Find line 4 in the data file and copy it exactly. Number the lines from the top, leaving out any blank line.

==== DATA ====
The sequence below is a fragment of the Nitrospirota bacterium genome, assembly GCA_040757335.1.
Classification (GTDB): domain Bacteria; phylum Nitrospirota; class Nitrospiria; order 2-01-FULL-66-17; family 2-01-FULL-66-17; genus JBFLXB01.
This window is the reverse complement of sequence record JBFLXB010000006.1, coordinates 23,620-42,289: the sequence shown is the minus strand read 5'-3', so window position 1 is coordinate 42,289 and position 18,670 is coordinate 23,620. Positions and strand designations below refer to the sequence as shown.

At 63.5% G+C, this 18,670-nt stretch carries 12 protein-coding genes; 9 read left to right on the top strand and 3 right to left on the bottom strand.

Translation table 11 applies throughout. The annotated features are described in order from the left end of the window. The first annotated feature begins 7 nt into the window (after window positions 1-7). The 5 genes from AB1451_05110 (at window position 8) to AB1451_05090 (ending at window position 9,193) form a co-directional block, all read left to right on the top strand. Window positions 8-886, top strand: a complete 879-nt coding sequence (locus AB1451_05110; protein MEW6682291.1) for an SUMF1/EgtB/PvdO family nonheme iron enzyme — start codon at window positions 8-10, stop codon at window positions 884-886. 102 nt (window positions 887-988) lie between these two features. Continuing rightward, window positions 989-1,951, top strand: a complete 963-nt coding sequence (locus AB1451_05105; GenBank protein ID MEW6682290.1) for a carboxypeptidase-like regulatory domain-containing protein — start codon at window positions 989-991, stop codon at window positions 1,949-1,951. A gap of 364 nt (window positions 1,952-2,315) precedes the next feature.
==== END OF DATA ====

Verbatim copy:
At 63.5% G+C, this 18,670-nt stretch carries 12 protein-coding genes; 9 read left to right on the top strand and 3 right to left on the bottom strand.